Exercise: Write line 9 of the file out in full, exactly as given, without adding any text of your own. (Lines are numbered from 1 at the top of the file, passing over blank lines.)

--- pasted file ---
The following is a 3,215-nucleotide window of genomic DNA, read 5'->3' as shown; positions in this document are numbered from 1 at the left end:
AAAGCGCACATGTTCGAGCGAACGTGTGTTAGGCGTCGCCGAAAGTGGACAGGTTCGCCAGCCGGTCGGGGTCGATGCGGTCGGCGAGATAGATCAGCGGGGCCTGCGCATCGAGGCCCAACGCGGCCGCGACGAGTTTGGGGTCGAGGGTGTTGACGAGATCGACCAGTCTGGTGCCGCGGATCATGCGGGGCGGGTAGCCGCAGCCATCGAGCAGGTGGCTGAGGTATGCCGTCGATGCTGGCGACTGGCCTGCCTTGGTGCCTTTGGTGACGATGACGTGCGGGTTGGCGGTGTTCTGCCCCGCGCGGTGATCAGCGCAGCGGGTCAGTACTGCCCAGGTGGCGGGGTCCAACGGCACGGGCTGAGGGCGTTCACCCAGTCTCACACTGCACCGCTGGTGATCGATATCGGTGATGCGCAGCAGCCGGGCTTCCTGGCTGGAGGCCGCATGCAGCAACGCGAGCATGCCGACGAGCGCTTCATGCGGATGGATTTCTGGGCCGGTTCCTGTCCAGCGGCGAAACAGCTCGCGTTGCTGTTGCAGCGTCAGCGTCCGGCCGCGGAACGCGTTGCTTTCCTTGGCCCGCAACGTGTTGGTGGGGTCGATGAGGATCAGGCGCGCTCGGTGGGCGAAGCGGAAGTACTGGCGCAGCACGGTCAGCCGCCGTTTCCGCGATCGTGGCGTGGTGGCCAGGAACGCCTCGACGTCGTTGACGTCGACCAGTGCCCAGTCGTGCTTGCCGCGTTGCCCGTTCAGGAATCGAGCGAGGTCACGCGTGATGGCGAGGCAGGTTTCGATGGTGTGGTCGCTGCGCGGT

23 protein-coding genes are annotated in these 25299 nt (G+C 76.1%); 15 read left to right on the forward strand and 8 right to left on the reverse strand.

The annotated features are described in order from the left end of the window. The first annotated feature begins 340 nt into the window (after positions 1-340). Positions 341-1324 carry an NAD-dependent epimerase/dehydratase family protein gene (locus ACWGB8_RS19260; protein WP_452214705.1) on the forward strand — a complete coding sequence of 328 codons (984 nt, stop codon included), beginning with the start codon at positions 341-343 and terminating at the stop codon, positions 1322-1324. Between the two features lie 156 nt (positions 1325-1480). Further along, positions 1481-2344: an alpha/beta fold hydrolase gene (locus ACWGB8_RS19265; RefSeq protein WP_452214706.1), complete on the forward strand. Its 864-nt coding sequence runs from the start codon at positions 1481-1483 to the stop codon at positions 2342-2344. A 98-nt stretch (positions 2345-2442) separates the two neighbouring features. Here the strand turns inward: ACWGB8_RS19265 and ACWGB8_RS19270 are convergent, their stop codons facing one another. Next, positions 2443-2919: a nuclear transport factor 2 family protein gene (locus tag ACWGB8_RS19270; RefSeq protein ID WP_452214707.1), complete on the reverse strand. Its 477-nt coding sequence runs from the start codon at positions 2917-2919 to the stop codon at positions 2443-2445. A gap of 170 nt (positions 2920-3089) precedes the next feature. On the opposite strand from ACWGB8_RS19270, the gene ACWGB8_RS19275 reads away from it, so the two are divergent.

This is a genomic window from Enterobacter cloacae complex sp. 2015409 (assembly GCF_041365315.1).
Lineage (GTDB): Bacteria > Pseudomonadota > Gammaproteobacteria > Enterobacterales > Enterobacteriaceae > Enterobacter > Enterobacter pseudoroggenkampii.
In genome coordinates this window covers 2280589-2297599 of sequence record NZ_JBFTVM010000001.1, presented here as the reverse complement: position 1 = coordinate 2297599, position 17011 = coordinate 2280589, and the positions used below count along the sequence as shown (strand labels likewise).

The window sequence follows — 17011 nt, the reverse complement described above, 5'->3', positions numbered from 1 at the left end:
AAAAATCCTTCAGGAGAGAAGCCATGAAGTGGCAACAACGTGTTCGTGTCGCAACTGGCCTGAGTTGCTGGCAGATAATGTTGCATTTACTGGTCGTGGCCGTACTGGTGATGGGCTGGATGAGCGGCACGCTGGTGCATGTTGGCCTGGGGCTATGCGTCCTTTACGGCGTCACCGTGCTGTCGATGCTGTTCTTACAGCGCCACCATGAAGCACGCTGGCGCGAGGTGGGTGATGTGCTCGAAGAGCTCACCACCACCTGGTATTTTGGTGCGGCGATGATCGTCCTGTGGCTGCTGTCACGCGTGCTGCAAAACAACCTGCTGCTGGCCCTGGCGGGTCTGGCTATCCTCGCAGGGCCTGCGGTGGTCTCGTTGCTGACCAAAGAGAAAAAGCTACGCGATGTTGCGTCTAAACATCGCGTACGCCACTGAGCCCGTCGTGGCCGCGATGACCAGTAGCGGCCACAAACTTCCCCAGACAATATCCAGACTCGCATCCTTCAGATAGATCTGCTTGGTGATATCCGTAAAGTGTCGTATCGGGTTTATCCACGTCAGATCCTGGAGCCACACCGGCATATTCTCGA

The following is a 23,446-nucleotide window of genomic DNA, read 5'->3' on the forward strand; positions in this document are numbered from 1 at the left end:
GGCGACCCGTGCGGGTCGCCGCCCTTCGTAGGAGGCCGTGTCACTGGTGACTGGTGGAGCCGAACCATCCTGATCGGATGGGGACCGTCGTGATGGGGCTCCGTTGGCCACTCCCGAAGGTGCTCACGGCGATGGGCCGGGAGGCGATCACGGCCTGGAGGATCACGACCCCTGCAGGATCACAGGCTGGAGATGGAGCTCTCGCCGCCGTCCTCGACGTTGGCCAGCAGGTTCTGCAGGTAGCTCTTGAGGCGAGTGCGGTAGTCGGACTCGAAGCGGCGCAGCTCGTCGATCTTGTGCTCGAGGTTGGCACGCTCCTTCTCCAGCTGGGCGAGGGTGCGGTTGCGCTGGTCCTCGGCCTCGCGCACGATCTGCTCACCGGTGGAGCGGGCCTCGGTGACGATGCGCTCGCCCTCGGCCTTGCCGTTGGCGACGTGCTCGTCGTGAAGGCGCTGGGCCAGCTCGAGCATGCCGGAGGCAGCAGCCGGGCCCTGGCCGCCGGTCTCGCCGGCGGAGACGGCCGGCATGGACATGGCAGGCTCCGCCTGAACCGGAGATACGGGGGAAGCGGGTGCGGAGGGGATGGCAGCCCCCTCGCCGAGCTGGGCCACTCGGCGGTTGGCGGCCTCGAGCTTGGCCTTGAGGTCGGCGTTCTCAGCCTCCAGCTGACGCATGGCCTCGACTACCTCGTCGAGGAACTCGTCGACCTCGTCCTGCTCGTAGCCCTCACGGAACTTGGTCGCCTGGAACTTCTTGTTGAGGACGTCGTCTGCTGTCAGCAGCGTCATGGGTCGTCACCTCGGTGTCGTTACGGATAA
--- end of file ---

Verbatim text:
AAAAATCCTTCAGGAGAGAAGCCATGAAGTGGCAACAACGTGTTCGTGTCGCAACTGGCCTGAGTTGCTGGCAGATAATGTTGCATTTACTGGTCGTGGCCGTACTGGTGATGGGCTGGATGAGCGGCACGCTGGTGCATGTTGGCCTGGGGCTATGCGTCCTTTACGGCGTCACCGTGCTGTCGATGCTGTTCTTACAGCGCCACCATGAAGCACGCTGGCGCGAGGTGGGTGATGTGCTCGAAGAGCTCACCACCACCTGGTATTTTGGTGCGGCGATGATCGTCCTGTGGCTGCTGTCACGCGTGCTGCAAAACAACCTGCTGCTGGCCCTGGCGGGTCTGGCTATCCTCGCAGGGCCTGCGGTGGTCTCGTTGCTGACCAAAGAGAAAAAGCTACGCGATGTTGCGTCTAAACATCGCGTACGCCACTGAGCCCGTCGTGGCCGCGATGACCAGTAGCGGCCACAAACTTCCCCAGACAATATCCAGACTCGCATCCTTCAGATAGATCTGCTTGGTGATATCCGTAAAGTGTCGTATCGGGTTTATCCACGTCAGATCCTGGAGCCACACCGGCATATTCTCGA